That surprised him a little. So they got a head start. But as they rounded the corner to Coles Avenue, Jack could see the guy take off after them. He was yelling something at them.

They turned off Coles into the alley behind the stores. Then into a gangway behind some apartments. They hit one set of back-porch stairs flying, racing up the wooden stairs, two or three at a time, until they got to the third floor. Then they collapsed on the porch, breathing hard, hearts pounding.

At first, all Jack could think about was how stupid he looked, getting shoved around like that and running away like a rabbit. In front of her. But the thought of how much stupider he'd look on the sidewalk with a bloody nose made him feel better.

They raised their heads just enough to look down between the edge of the porch and the bottom of the banister. They had a clear view down into the alley from up there. But almost right away they ducked back down against the rough, gray boards. He was there, looking around for them.

We better jus' stay here a while. Maybe he won't go lookin' up here, Jack breathed the words, trying to whisper and pant at the same time.

Yeah, even if he thinks of the porches, he don't know what one we're on. For all he knows, we live aroun' here, an' we're already home.

But what if he comes up?

We'll jus' both kick at him comin' up the stairs. He won't be able to get up here with both of us kickin' at his face.

That thought was reassuring. They were really scared, but they weren't helpless. There was something they could do. They were actually pretty safe up there. They used to hide like this, playing cowboys and Indians, on back porches all over the neighborhood. All that practice was coming in handy now.

What if he's got a switchblade?

Jack hadn't thought of that. He sure looked like he could have one. Greased-back hair and a sneery look on his face. Just wearing a tight undershirt. And the thick black belt and engineering boots every hoody guy strutted around in.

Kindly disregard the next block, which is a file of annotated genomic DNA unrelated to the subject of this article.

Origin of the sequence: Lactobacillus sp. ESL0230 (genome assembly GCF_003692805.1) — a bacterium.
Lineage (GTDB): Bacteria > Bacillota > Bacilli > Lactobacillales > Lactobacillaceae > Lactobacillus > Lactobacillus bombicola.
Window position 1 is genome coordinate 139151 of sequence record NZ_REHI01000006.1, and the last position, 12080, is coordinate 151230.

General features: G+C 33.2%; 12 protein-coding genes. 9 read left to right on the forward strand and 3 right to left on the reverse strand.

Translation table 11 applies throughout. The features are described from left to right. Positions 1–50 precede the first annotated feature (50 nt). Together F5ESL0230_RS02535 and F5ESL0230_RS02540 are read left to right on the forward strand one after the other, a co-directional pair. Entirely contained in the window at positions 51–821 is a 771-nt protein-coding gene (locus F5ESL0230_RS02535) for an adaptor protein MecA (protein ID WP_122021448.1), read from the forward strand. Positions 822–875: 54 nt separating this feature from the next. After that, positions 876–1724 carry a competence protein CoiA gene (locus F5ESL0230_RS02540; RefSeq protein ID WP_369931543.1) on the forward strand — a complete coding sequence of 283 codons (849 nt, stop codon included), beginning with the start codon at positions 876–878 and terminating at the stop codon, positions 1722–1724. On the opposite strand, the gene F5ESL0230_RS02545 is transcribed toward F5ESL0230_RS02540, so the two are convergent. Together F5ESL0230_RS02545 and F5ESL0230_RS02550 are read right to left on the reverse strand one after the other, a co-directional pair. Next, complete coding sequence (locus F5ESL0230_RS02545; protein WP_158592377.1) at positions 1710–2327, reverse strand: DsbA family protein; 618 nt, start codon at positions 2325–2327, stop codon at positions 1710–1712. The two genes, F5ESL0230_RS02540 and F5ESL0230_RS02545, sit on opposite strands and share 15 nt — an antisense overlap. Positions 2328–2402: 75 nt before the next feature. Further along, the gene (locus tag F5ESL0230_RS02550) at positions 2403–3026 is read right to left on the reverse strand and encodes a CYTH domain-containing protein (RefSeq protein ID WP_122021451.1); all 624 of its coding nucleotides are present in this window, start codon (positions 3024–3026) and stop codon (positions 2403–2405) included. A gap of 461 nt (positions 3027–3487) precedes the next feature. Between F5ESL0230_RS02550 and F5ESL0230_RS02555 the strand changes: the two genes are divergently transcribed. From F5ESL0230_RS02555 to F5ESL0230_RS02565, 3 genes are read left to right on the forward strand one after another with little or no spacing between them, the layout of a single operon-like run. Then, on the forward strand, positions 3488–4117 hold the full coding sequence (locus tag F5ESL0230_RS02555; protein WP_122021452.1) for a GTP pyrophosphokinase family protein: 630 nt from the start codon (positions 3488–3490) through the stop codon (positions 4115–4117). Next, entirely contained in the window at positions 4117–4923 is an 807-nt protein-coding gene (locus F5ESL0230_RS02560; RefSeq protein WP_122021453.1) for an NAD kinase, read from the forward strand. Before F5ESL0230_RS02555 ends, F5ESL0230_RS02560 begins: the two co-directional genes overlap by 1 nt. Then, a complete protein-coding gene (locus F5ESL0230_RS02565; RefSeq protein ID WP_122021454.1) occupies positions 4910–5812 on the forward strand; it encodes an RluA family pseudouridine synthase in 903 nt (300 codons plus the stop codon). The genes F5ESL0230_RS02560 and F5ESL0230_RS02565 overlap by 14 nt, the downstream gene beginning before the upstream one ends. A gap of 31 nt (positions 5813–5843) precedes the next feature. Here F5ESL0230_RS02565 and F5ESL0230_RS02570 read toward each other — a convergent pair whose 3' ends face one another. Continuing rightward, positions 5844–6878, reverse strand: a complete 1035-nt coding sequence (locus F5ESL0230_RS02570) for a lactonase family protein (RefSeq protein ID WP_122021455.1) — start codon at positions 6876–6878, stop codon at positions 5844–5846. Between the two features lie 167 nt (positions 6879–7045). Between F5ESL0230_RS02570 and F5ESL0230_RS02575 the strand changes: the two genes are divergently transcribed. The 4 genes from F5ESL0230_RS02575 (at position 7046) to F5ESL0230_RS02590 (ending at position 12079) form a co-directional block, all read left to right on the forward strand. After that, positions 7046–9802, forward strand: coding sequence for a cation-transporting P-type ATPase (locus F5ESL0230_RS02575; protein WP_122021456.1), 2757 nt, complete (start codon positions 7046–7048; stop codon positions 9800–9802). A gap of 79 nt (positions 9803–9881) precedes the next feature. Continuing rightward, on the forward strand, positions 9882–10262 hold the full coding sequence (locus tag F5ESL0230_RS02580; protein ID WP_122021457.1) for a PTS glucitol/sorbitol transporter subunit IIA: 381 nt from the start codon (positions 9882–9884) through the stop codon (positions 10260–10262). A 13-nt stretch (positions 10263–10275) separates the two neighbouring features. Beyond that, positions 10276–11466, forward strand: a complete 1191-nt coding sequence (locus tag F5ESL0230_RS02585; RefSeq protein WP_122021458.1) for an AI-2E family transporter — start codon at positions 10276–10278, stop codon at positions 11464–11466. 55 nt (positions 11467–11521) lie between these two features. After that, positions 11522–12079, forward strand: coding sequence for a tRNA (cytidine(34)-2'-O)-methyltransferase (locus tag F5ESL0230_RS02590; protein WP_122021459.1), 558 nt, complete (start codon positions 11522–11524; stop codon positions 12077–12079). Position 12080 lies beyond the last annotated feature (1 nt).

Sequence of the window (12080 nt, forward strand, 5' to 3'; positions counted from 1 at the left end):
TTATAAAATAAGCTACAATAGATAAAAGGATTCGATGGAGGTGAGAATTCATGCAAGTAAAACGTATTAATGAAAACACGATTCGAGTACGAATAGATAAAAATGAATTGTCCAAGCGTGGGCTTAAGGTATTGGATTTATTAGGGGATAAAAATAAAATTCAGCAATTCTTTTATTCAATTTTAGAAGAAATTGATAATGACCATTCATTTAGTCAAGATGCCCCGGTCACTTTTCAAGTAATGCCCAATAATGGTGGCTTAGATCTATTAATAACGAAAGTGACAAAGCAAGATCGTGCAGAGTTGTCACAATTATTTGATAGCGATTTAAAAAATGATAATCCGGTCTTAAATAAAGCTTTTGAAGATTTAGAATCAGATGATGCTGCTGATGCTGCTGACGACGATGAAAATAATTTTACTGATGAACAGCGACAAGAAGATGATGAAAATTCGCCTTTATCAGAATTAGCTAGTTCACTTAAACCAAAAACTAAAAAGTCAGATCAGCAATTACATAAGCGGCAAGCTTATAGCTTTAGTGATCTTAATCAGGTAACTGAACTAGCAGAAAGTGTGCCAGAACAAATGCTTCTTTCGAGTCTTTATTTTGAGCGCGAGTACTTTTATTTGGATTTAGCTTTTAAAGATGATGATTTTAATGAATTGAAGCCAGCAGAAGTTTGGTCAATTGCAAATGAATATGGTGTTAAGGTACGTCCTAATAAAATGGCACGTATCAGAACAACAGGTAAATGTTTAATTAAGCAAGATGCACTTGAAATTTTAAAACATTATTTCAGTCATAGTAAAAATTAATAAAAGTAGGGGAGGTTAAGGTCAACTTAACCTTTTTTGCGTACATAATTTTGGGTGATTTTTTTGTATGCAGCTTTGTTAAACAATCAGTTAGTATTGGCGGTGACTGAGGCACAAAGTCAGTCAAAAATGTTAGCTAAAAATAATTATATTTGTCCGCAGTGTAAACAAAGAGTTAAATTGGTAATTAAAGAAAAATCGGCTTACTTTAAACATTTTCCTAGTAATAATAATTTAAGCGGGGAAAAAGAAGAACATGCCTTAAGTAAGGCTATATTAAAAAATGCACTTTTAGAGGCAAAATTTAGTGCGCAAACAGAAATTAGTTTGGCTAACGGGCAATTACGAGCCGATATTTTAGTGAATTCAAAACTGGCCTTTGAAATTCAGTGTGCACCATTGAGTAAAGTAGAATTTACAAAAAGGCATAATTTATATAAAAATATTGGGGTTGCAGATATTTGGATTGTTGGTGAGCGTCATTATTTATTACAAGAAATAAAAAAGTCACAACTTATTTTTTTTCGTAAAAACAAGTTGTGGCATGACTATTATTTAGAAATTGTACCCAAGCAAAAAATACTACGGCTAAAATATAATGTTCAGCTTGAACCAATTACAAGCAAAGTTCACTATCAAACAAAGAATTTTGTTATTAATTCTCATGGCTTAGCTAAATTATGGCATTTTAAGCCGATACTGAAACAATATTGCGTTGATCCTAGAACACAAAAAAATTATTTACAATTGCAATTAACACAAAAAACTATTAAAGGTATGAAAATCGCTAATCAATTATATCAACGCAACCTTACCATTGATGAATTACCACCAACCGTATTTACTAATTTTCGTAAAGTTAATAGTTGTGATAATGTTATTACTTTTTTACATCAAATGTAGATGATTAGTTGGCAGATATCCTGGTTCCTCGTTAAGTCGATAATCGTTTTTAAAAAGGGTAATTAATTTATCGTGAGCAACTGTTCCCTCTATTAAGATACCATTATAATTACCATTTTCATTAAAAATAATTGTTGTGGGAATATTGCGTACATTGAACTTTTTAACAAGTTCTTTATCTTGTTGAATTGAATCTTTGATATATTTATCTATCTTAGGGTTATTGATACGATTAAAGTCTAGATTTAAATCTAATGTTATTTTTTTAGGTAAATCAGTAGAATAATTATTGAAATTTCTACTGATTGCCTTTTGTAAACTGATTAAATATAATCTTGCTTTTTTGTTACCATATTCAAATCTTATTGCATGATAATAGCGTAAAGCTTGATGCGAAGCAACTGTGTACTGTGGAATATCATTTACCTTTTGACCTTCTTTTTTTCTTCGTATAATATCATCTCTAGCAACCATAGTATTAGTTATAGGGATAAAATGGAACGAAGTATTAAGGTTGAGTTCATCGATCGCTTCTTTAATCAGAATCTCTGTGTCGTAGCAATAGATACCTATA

I don't know. Jack looked around a little, scraping his cheek on the wood. Just like on all the back porches of all the old apartment buildings, there was a big garbage can standing in one corner, the kind made out of gray, ribbed steel with handles on the sides.

We'll throw the garbage can on him. An' there's a couple of pop bottles over by the door. We could throw those, too.

Yeah, good idea. Willy whispered. If we hear him on the steps, we better get the garbage can ready to throw fore he gets up.

Yeah, he sees us up here with that, there's no way he's comin' up.

They stayed there, still, except for their breathing, listening for any sounds on the stairs. After fifteen minutes or so and several nervous peeks under the banister, they figured it was safe.

They crept down slowly, crouching as they went, hoping to see a little farther ahead to the next landing, grabbing both banisters tightly with each step. Just like in cowboys and Indians, he could be there, waiting for you to come down the stairs.

Their sneakers didn't make a sound. But here and there an old board creaked.

If ya see him, jus' run back up an' get ready to kick him. Aim for his face, Jack whispered.

But he was gone. By the time they got back out into the alley, they were feeling pretty good.

Which way ya wanna go?

Let's go the same way we were.

They left the alley and turned back up toward 75th Street. When they got near the corner, just as a precaution, they flattened themselves against the wall of the building. Willy peeked around the corner.

Not a sign. Let's go.

They raced away from the pizzeria. But pretty soon they slowed down and stopped looking over their shoulders. They got back to the way they usually walked. Arms and legs swinging carefree. Pants cuffs and laces flapping around. Sneakers scraping the sidewalk when they pushed each other or stopped to look in some of the stores. Laughing at just about anything.

As they came up to Exchange Avenue, several girls came out of the Coronet Restaurant on the corner ahead. They started across the street toward them.

You could tell from out in the street they were older. Some of them had makeup and straight skirts. High-school girls. Probably fourteen or fifteen. They were laughing and talking, turning their heads back and forth with their hair swinging around, as they walked all bunched together almost like a group picture for a yearbook.

Jack and Willy elbowed each other and laughed when they first saw them. As they got closer, the boys straightened up and the laughs changed to little whispered comments through lips that hardly moved. When the girls got really close, Jack and Willy were quiet. Just plain stiff and nervous actually.

As they passed, one girl's voice and then another said Hello, boys. Kind of slow and silly. Then there was a chorus of giggles and laughs.